No, the faults had to be shown through an anti-hero. That is why the prophesy of an anti-christ was our true hope. That is why Christ had to return as the Anti-Christ. The Anti-Christ has to be closer to man, he has to be able to whisper to him as if he was just another man. He has to be able to make man see himself by looking at him. To make you see yourself as you really are by seeing in him yourself — yourself after The Fall.
That is why the Judge-penitent addresses you directly. He has found a kindred soul in you.
You are personally guilty for every fault that exists in the world. And The Fall is to not acknowledge your guilt — to withdraw from the world into aestheticism (recall Kierkegaard’s A in Either/Or) and make your life’s central concern one of making yourself feel good about yourself and thus about the world.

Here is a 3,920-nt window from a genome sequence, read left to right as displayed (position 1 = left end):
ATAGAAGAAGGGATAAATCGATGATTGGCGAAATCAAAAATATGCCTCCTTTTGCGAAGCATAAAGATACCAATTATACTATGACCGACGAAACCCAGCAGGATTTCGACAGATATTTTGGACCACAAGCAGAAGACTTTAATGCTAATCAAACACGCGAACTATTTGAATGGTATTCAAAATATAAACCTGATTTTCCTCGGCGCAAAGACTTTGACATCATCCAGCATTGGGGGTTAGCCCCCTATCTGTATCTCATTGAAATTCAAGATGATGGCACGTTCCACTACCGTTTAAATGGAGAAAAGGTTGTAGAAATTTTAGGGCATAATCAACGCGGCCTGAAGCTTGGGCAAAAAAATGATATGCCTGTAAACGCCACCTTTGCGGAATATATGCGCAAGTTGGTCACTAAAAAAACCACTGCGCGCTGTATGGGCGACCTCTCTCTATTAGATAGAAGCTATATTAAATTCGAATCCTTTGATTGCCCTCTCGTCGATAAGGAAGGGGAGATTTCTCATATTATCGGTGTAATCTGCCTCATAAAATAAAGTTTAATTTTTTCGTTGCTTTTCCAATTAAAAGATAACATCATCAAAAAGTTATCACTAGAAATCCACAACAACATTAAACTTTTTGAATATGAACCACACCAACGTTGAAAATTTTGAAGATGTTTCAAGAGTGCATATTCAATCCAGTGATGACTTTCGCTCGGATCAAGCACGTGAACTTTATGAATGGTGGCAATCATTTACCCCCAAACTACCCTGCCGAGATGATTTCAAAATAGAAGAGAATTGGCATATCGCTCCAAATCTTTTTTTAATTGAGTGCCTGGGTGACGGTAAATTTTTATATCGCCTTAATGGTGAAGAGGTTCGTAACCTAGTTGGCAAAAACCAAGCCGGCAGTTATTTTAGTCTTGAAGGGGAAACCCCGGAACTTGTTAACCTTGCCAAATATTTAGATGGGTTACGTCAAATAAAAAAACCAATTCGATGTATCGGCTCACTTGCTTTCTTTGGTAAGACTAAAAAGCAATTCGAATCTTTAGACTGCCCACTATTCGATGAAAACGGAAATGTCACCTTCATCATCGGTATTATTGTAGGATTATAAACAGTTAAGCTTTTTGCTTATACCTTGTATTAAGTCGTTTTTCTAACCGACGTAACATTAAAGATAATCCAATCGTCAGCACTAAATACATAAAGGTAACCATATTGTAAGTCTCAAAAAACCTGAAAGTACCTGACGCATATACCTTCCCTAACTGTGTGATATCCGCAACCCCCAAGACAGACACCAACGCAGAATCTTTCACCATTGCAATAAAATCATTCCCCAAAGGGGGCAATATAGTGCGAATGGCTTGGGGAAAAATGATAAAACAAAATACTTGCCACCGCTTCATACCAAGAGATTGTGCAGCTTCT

By the time Jean-Baptiste’s confession is over, you should realize that in fact the Judge-penitent is you. The story was yours. It is time to begin your own confession. It is time to stop being Kierkegaard’s A, and to be the B. To polarize yourself. Time to take responsibility and stare into the abyss.
Of course you might let someone else take The Fall for you, but from then on you would have to worship him. You would have to worship the guilty. You would have to worship the Judge-Penitent. But in this modern religion, to worship is to laugh at The Fallen.
That is the true role of the modern Christ. To take The Fall for you, so that he becomes the mirror in which you see the horror of your life.
This necessary and continuous fall is the theme of the novel. It is one unforgiving, vertiginous descent. It is not a story of gradual discovery and ascent as in Sartre’s Nausea. In Nausea you see the picture that you should be painting of yourself. In The Fall you see the anti-thesis that you should use as your anti-model, as the one point which gives meaning to your picture by not being painted.